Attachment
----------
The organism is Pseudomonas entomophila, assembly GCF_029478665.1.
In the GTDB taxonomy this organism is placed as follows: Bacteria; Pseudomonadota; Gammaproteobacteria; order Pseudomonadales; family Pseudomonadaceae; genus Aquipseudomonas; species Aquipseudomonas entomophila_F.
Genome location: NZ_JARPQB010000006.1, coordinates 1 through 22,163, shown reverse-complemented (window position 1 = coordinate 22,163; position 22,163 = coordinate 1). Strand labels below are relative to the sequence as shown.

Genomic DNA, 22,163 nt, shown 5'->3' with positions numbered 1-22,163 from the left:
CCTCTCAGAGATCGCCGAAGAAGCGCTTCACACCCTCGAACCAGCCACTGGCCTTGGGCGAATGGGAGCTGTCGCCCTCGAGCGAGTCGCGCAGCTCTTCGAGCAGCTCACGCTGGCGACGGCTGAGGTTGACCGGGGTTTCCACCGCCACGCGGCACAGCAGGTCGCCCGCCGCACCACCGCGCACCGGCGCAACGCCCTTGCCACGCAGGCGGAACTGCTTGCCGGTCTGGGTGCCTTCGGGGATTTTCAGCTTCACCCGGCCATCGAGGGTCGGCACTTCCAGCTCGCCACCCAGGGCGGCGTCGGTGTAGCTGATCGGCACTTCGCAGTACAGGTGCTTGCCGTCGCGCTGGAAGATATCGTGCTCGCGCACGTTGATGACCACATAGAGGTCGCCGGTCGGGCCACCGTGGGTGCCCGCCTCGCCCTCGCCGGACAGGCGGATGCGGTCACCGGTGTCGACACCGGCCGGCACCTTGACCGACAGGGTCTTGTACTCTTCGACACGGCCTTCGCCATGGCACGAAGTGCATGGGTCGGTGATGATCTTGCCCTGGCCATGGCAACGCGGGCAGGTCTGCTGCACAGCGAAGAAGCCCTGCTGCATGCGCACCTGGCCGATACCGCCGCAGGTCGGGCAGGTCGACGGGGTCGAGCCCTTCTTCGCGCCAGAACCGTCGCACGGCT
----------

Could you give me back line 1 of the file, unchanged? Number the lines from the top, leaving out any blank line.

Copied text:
The organism is Pseudomonas entomophila, assembly GCF_029478665.1.